The Ardnamurchan Peninsula - Slowly And Quickly It's not far from Strontian to The Ardnamurchan Lighthouse... or is it? The weather ain't too bad and there's a lovely bathing belle on the beach that requires Ren's attention
Dangerous Distractions, Draughts And Dapper Drivers Not all is as perfect as one would wish for today. There's a draught or two and a lairy scary moment. All in all though things seem to be going acceptably well for The Dynamic Muppets.
The Majesty And Magnificence Of Mull By keeping his expectations in check Ren finds the small island of Mull to be a delight. Apparently it's all about the journey not the destination though.
Spendthrifts And Sumptuous Scenery Ren's wallet is quivering in fear and loathing as Sharon seeks the comfort of a real bed. Maybe the scintillating scenery will be sufficient to ease Ren's pain?
From The Sublime To The Ridiculous The day starts well with a full breakfast and good weather. The day goes well too considering the dynamic muppets are back in the throngs of civilisation. Ren's choice of accommodation isn't quite to Sharon's liking though.
Favourable Freeways And A Grotty Grotto After last night's debacle this time Sharon's choosing the overnight location, making it much more amenable. Ren decides the roads hereabout have much to offer too.
Epilogue - Home And Thoughts It's the final day of this Scottish trip. With regret Sharon and Ren must return home to their regular lives. Ren reflects on the changes in Scotland and considers his next moves.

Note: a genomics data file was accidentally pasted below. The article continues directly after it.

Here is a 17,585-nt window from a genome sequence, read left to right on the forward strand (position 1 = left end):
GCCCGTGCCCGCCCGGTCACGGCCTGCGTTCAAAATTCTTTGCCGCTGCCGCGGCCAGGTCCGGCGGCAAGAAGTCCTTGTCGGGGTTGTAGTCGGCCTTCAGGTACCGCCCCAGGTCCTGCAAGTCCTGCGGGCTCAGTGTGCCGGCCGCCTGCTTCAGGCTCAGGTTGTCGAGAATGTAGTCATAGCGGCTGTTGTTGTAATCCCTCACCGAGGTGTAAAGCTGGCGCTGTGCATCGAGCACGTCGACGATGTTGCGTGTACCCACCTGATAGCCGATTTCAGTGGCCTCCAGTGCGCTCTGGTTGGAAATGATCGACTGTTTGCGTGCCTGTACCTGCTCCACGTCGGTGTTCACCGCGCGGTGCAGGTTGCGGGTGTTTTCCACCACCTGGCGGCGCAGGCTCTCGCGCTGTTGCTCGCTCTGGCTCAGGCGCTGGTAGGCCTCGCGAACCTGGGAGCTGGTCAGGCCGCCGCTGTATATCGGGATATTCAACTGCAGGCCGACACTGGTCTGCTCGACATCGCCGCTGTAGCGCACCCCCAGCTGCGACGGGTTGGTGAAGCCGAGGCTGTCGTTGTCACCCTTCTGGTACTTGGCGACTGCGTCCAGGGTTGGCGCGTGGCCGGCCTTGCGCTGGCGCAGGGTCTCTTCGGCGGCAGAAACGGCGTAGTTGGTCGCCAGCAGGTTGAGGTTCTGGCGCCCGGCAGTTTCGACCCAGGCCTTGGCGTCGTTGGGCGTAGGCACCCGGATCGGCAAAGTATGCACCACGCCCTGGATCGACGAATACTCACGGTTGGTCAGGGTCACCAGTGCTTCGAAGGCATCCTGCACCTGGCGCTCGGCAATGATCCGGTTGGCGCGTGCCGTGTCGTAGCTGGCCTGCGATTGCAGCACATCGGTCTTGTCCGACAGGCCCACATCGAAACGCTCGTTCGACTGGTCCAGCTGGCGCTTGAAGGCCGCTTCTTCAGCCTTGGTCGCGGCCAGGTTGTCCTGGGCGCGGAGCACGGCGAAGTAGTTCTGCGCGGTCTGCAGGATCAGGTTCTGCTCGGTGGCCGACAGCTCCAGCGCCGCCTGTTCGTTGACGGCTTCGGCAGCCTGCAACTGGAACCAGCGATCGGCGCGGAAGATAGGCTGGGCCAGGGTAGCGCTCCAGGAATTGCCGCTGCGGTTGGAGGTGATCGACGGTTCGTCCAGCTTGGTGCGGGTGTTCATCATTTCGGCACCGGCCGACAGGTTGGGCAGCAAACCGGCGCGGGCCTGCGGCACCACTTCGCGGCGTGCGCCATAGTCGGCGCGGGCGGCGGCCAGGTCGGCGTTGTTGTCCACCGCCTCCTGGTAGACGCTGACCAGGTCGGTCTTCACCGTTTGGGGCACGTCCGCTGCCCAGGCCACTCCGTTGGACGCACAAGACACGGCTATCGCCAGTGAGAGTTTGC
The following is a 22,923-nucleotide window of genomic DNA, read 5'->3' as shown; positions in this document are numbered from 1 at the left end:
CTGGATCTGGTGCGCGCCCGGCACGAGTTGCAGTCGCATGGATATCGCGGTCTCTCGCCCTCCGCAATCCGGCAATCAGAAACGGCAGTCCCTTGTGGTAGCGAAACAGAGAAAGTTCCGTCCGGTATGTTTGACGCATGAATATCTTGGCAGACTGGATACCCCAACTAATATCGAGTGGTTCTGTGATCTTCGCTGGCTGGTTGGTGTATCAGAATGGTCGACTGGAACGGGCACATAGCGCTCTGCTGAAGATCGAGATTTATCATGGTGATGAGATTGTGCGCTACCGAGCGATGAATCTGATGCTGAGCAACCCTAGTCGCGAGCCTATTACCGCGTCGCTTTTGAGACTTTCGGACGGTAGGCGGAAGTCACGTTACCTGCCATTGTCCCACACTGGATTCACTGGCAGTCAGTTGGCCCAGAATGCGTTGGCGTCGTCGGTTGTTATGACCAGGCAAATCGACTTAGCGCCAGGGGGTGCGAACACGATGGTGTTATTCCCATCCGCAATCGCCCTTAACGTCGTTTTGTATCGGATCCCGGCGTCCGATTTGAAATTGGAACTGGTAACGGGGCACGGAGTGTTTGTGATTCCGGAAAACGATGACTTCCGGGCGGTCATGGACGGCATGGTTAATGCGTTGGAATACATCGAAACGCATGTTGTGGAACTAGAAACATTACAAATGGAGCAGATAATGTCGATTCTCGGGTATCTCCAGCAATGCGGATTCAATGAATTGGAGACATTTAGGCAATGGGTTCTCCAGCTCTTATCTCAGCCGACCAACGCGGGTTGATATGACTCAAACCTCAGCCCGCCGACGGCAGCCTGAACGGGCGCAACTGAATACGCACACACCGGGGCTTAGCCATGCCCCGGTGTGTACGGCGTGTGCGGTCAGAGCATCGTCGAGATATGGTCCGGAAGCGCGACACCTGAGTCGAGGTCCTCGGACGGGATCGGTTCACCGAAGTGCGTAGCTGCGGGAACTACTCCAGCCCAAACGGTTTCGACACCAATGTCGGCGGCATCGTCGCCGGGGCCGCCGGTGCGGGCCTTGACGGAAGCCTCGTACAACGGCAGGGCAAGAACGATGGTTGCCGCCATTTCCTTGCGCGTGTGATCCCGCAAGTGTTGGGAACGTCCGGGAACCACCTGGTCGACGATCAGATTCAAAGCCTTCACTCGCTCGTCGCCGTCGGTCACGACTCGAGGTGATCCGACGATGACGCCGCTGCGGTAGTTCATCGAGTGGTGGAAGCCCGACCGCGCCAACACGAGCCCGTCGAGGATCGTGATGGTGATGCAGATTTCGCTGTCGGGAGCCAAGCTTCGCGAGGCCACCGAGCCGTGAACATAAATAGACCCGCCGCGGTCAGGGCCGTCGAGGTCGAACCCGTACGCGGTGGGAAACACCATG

Reader's Comments

Upt'North ¹ said :-
Ed, what are you doing to us all. Damn it I want a ride....and soon.
P.S. It's snowing....arrrrgggggghhhhhhh.
The picture of the pixie riding up the road is very bordersesque.
15/03/2023 16:19:56 UTC
Ren - The Ed¹ said :-
The borderesque image is borderesque because, well, we weren't too far from the border! You sir are only a hop-skip and and a jump from that area, I'm sure you can manage a day out there soon.

Snowing you say? We had a lot of hail yesterday which stuck around for a while which is quite unusual. Icy this morning.
15/03/2023 21:41:59 UTC
Upt'North ¹ said :-
Moffat is a pleasant day ride from here, any further would be just eating into cake time.
You don't want to miss cake time.
16/03/2023 08:57:03 UTC
Ren - The Ed¹ said :-
Riding is important, cake time is importanter I agree. Moffat is a pleasant town with some good riding to be found thereabouts too. While the weather is even more inclement up there in the borders you are blessed with some wonderful surroundings. Here in the grimy bits of North Manchester and South Lancashire we have occasional nuggets of loveliness between the perplexing plethora of housing estates, industrial estates, retail parks and rapidly declining town centres. Pffffft.
Posted Image
16/03/2023 09:16:47 UTC
Upt'North ¹ said :-